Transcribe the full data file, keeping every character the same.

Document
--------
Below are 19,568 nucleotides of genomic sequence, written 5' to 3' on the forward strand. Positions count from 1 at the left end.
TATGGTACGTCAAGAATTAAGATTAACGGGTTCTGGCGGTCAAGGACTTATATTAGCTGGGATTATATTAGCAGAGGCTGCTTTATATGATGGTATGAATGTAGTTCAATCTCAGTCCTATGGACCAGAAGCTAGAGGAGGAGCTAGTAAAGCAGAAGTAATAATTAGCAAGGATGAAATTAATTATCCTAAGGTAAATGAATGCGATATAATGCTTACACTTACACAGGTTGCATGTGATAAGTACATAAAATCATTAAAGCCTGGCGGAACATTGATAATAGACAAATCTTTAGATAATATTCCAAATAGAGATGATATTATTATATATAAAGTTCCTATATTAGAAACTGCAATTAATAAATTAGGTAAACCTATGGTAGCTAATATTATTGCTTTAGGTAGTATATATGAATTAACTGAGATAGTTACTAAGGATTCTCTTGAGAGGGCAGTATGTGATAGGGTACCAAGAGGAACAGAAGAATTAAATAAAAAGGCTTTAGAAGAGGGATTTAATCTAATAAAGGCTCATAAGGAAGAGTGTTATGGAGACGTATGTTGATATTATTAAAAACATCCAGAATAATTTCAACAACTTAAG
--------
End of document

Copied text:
Below are 19,568 nucleotides of genomic sequence, written 5' to 3' on the forward strand. Positions count from 1 at the left end.
TATGGTACGTCAAGAATTAAGATTAACGGGTTCTGGCGGTCAAGGACTTATATTAGCTGGGATTATATTAGCAGAGGCTGCTTTATATGATGGTATGAATGTAGTTCAATCTCAGTCCTATGGACCAGAAGCTAGAGGAGGAGCTAGTAAAGCAGAAGTAATAATTAGCAAGGATGAAATTAATTATCCTAAGGTAAATGAATGCGATATAATGCTTACACTTACACAGGTTGCATGTGATAAGTACATAAAATCATTAAAGCCTGGCGGAACATTGATAATAGACAAATCTTTAGATAATATTCCAAATAGAGATGATATTATTATATATAAAGTTCCTATATTAGAAACTGCAATTAATAAATTAGGTAAACCTATGGTAGCTAATATTATTGCTTTAGGTAGTATATATGAATTAACTGAGATAGTTACTAAGGATTCTCTTGAGAGGGCAGTATGTGATAGGGTACCAAGAGGAACAGAAGAATTAAATAAAAAGGCTTTAGAAGAGGGATTTAATCTAATAAAGGCTCATAAGGAAGAGTGTTATGGAGACGTATGTTGATATTATTAAAAACATCCAGAATAATTTCAACAACTTAAG